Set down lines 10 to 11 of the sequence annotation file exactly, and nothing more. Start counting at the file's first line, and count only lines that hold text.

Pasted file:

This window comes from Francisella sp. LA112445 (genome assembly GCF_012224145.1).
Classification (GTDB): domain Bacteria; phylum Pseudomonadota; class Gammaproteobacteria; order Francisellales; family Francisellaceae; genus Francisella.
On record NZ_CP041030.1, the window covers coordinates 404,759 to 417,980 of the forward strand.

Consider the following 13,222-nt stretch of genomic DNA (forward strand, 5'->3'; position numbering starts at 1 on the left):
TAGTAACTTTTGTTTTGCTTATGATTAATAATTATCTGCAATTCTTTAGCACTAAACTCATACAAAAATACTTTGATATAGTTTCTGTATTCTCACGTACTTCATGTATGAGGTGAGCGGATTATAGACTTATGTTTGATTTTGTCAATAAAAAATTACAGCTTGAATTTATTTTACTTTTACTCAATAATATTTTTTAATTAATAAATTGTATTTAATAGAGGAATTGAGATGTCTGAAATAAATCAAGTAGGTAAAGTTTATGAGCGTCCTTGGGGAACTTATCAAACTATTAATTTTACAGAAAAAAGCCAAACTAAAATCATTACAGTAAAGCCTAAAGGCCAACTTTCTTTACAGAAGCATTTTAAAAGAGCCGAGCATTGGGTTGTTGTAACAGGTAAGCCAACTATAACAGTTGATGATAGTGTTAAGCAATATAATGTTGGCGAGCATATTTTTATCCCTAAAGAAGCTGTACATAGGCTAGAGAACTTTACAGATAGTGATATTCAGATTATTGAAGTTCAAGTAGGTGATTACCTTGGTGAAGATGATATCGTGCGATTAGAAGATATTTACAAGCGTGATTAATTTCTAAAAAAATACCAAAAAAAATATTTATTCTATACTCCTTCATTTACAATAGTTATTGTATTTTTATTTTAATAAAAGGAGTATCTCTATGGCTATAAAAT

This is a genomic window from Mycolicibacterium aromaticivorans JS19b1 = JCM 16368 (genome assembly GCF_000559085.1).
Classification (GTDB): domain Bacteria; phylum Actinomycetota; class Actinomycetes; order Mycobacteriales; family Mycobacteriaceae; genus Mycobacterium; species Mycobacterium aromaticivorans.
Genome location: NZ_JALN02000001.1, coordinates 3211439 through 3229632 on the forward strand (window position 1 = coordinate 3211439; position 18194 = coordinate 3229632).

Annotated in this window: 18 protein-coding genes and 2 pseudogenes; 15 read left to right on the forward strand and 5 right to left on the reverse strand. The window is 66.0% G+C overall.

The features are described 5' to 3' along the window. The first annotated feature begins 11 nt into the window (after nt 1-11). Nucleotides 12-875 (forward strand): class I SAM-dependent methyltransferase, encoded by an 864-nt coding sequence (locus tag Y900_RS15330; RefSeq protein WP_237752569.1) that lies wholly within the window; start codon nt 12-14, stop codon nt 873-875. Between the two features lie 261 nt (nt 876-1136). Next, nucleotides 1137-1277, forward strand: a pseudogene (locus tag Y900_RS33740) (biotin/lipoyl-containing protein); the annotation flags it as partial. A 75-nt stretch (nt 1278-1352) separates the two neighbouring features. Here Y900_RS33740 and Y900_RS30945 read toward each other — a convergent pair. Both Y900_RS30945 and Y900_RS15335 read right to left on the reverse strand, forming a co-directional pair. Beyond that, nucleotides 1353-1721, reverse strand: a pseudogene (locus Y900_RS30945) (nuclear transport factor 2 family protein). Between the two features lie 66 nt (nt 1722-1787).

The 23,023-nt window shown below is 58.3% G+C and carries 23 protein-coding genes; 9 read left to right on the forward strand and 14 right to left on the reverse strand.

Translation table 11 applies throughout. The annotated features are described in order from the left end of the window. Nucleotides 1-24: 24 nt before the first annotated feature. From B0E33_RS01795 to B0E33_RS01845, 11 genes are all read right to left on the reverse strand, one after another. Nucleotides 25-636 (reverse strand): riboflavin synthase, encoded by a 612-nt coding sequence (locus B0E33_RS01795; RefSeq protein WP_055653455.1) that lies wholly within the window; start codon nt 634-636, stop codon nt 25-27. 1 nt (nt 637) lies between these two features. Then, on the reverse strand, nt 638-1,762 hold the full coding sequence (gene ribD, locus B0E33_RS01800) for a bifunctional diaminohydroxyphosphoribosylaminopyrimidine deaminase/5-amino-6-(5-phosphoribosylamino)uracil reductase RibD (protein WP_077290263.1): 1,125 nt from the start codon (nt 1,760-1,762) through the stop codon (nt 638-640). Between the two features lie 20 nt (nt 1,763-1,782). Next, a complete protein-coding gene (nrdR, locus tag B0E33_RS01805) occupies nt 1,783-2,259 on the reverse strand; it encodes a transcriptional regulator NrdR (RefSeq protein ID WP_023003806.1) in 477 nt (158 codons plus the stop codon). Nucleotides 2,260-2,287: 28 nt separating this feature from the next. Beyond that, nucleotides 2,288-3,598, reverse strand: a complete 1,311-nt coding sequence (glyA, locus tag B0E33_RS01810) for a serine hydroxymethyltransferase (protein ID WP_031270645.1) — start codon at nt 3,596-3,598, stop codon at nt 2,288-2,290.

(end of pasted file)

The features are described 5' to 3' along the window. The first annotated feature begins 11 nt into the window (after nt 1-11). Nucleotides 12-875 (forward strand): class I SAM-dependent methyltransferase, encoded by an 864-nt coding sequence (locus tag Y900_RS15330; RefSeq protein WP_237752569.1) that lies wholly within the window; start codon nt 12-14, stop codon nt 873-875. Between the two features lie 261 nt (nt 876-1136). Next, nucleotides 1137-1277, forward strand: a pseudogene (locus tag Y900_RS33740) (biotin/lipoyl-containing protein); the annotation flags it as partial. A 75-nt stretch (nt 1278-1352) separates the two neighbouring features. Here Y900_RS33740 and Y900_RS30945 read toward each other — a convergent pair. Both Y900_RS30945 and Y900_RS15335 read right to left on the reverse strand, forming a co-directional pair. Beyond that, nucleotides 1353-1721, reverse strand: a pseudogene (locus Y900_RS30945) (nuclear transport factor 2 family protein). Between the two features lie 66 nt (nt 1722-1787).

The 23,023-nt window shown below is 58.3% G+C and carries 23 protein-coding genes; 9 read left to right on the forward strand and 14 right to left on the reverse strand.